Swear­ing oath ‘vi­tally im­por­tant’

Pre­mier sees the first cen­tral govern­ment em­ploy­ees make pledge in new cer­e­mony

China Daily (USA) - - TOP NEWS - By HU YONGQI huy­ongqi@chi­nadaily.com.cn

The State Coun­cil held its first cer­e­mony to swear in cen­tral govern­ment em­ploy­ees on Sun­day, with 55 newly ap­pointed of­fi­cials pledg­ing to up­hold the Con­sti­tu­tion.

Over­seen by Pre­mier Li Ke­qiang, the group took an oath in front of a red-bound copy of the Con­sti­tu­tion in a State Coun­cil assembly hall.

All par­tic­i­pants stood to sing the na­tional an­them un­der the Chi­nese flag be­fore State Coun­cilor Yang Jing started the cer­e­mony.

First to take the oath was Xiao Yaqing, the new min­is­ter of the State-Owned As­sets Su­per­vi­sion and Ad­min­is­tra­tion Com­mis­sion, who placed his left hand on the Con­sti­tu­tion and his right hand in the air.

“I do swear that I will be loyal to the Con­sti­tu­tion, safe­guard its au­thor­ity and per­form my statu­tory du­ties. … I will be loyal to the coun­try and the peo­ple, ded­i­cated to my re­spon­si­bil­i­ties,” each new ap­pointee said as they read the oath aloud.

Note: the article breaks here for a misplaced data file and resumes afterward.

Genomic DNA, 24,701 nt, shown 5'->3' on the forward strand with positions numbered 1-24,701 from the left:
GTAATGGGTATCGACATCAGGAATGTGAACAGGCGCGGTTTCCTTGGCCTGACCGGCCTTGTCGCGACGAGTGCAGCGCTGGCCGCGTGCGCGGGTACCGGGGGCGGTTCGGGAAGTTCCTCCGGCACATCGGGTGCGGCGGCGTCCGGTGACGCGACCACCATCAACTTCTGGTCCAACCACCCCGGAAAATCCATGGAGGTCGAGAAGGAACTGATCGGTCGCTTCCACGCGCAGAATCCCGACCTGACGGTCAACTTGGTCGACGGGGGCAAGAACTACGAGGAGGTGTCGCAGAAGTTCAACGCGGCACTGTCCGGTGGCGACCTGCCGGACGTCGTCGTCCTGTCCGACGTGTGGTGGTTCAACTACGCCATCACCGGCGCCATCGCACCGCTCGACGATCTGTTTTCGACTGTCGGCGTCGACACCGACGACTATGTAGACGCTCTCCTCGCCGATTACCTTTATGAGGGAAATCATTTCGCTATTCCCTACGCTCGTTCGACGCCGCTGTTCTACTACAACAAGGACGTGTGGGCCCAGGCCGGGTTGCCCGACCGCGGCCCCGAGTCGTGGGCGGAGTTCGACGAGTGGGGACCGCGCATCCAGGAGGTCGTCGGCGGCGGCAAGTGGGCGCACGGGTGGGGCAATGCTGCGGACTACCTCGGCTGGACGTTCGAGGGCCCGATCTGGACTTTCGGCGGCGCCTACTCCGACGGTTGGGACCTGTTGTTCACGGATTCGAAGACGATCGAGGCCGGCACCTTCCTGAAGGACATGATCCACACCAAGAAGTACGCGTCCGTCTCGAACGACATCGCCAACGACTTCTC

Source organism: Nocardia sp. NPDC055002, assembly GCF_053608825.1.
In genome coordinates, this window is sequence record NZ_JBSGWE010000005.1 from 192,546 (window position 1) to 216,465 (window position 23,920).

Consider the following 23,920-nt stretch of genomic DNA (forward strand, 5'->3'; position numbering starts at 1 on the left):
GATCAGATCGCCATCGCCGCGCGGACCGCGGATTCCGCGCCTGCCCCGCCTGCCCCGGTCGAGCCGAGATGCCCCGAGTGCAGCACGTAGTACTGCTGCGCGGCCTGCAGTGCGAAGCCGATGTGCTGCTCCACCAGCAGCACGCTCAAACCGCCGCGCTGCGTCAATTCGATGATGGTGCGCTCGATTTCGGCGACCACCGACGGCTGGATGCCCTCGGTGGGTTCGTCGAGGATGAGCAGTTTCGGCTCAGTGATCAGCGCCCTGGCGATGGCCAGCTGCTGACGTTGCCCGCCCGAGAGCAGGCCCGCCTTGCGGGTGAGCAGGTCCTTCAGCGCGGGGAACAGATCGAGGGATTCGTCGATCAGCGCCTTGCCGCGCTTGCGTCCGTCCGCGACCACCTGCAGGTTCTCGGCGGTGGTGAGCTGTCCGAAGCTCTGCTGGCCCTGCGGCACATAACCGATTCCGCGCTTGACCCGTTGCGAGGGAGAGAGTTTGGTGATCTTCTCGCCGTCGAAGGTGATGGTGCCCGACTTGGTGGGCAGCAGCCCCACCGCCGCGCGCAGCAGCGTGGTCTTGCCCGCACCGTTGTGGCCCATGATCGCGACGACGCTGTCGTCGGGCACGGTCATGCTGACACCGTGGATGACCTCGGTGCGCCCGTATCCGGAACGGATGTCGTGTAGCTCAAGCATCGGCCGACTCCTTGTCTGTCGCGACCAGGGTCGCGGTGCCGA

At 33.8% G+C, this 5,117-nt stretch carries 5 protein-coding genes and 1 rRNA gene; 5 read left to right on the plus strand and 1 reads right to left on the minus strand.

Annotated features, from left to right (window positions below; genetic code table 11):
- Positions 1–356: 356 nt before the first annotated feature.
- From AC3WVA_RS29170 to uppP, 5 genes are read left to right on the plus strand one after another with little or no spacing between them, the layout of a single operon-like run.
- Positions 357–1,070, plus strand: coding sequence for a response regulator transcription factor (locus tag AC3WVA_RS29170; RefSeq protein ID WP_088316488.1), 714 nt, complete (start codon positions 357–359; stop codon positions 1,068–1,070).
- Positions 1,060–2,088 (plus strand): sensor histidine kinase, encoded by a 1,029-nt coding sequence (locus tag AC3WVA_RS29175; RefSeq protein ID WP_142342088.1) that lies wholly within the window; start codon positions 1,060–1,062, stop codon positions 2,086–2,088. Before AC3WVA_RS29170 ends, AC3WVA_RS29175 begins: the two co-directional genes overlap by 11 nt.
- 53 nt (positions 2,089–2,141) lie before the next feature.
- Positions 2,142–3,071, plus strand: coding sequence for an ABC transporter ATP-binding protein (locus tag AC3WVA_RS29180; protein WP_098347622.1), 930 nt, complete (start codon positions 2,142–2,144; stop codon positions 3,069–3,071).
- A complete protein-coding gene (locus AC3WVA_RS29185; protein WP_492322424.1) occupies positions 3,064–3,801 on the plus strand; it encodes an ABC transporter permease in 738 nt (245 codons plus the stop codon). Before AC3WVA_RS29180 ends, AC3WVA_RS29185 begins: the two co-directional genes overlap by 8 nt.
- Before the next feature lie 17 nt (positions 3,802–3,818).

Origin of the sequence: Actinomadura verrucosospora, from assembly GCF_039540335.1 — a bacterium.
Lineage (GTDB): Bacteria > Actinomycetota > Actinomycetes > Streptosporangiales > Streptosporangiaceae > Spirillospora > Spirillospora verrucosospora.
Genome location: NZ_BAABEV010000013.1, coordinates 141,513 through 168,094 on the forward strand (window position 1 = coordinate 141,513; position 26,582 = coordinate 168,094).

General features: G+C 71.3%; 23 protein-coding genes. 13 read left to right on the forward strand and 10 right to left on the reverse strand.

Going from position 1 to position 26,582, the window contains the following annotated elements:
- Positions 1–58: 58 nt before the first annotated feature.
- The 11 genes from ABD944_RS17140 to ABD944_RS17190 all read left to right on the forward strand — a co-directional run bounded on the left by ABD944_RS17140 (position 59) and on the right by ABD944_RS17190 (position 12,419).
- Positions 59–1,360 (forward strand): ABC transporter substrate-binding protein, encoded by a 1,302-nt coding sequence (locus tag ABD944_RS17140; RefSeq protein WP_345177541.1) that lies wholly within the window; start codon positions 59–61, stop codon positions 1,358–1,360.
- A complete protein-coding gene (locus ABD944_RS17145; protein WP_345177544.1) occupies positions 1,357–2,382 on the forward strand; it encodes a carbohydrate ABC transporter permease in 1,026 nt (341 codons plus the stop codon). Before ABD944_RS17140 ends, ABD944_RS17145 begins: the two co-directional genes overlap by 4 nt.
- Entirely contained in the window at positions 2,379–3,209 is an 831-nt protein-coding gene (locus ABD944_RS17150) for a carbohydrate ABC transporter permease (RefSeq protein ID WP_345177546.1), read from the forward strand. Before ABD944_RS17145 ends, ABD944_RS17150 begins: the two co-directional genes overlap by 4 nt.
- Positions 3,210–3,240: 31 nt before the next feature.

“This cer­e­mony is short but vi­tally im­por­tant,” Li told the of­fi­cials. “You must abide by the oath you swear today and be ded­i­cated to the com­mit­ment with end­less ef­forts.”

An ex­ec­u­tive meet­ing of the State Coun­cil passed a reg­u­la­tion on July 20 to clar­ify pro­ce­dures and par­tic­i­pants of the oath cer­e­mony, which aims to build a govern­ment based on the rule of law and ed­u­cate all em­ploy­ees to carry for­ward the spirit of the Con­sti­tu­tion.

It came after the Stand­ing Com­mit­tee of the Na­tional Peo­ple’s Congress pro­mul­gated a le­gal doc­u­ment in July 2015 to make all pub­lic ser­vants swear an oath to the Con­sti­tu­tion.

The oath is a move to­ward con­sti­tu­tional su­per­vi­sion of all of­fi­cials, said Jiao Hongchang, a law pro­fes­sor at the China Univer­sity of Po­lit­i­cal Science and Law.

Tian Fei­long, an as­so­ciate pro­fes­sor of law at Bei­hang Univer­sity, agreed and added that the oath is now a re­quired pro­ce­dure for all pub­lic ser­vants.

Lo­cal gov­ern­ments be­gan to swear in new ap­point­ments at the end of last year, and Sun­day’s cer­e­mony shows the pro­ce­dure has been fully adopted by the cen­tral govern­ment, which will help to raise aware­ness of the Con­sti­tu­tion and im­prove the qual­ity of gov­er­nance, Tian said.

How­ever, the oath is only the first step, he said, adding that the NPC Stand­ing Com­mit­tee should re­lease more le­gal doc­u­ments on in­ter­pret­ing and im­ple­ment­ing the Con­sti­tu­tion, to safe­guard peo­ple’s le­git­i­mate rights.


Pre­mier Li Ke­qiang watches as 55 newly ap­pointed cen­tral govern­ment em­ploy­ees are sworn in on Sun­day at an assembly hall of the State Coun­cil in Bei­jing. It is the first time the State Coun­cil has held such a cer­e­mony.

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